The LGBT Community Center on Market Street traded pink and lavender for Pacific Gas and Electric Co.'s acidic green Jan. 27. During a so-called green fair at the center, the billion-dollar corporation unveiled a $170,000 gift of solar panels for the roof of the building, which will provide 20 to 40 percent of the organization's power and cut its annual electricity bill by an estimated $5,000.
According to PG&E, this is the beginning of $7.5 million of solar installations planned for San Francisco as part of the company's "Let's green this city" campaign. Tom King, senior vice president of PG&E, had a variety of optimistic numbers to bolster the company's claim that it's turning over a green leaf, but he couldn't tell us how much of the company's power actually comes from solar sources.
"I don't know what that number is exactly," he told the Guardian.
The protesters outside the building did. "Zero!" Sakura Saunders shouted as she distributed printouts from PG&E's Web site showing that less than 1 percent of the company's electricity comes from solar power. Saunders is part of an independent collective fighting the company's green campaign with its own at www.letsgreenWASHthiscity.org.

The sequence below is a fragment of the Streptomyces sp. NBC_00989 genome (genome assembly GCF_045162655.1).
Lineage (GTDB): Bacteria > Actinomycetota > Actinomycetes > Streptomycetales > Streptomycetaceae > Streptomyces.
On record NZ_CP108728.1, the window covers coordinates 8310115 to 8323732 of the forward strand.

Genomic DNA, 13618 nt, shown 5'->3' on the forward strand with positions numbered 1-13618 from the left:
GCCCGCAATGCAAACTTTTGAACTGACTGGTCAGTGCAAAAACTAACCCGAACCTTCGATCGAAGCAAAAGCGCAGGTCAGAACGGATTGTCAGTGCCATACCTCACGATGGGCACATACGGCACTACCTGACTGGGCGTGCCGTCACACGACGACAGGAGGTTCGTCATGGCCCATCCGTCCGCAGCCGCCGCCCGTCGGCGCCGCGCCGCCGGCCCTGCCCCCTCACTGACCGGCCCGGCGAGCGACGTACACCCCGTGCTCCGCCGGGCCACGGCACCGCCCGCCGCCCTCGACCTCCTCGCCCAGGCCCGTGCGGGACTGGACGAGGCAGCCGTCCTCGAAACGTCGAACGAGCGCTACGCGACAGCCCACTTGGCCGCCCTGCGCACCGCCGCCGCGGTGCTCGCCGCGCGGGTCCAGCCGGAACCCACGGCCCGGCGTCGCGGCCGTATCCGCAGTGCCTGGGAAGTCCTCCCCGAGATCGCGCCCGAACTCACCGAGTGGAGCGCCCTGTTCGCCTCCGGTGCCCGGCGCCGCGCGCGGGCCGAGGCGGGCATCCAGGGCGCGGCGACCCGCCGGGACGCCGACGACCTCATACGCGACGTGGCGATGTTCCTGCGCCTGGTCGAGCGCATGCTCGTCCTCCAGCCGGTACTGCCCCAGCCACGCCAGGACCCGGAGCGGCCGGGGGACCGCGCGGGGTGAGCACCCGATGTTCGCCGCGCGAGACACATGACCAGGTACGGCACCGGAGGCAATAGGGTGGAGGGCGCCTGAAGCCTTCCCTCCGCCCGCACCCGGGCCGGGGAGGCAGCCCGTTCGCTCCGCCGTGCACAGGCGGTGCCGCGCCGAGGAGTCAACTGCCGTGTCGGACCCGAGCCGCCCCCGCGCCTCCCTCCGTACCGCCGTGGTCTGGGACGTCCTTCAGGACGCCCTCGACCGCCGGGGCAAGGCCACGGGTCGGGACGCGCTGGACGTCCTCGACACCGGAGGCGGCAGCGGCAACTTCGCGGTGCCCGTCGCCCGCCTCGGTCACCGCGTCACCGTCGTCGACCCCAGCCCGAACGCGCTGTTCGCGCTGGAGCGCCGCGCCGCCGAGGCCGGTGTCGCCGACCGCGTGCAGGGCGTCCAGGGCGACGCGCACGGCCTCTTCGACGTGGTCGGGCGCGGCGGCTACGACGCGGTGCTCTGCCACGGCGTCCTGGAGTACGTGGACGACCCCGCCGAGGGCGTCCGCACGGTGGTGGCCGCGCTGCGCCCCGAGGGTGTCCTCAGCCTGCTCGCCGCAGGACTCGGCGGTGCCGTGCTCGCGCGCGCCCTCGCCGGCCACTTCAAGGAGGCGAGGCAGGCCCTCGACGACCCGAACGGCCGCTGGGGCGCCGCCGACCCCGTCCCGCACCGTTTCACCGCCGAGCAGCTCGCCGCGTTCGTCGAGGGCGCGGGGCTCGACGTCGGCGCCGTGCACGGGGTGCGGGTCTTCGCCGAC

Some of San Francisco's leaders were there lauding the donation, including Sup. Ed Jew and Assemblymember Mark Leno, who thanked King and PG&E "for choosing the LGBT Center as the benefit of your largesse."
Others were conspicuously absent, including a legislator whom Leno has talked about challenging next year, state senator Carole Migden. Eric Potashner, Migden's deputy chief of staff, told us, "She didn't want to overstate the accomplishments of a company that still has a long way to go before it could be considered green."
Leno told us he had fought PG&E on many issues. "My voting record is quite public, and I do not feel compromised by reaping the benefits they're bestowing upon the community center in an attempt to paint a greener image for themselves."
Supervisors Tom Ammiano and Bevan Dufty both opted out as well, with Dufty citing PG&E's ongoing efforts to block public power: "I'm happy to see people support the center. I just wasn't willing to have myself associated with it."
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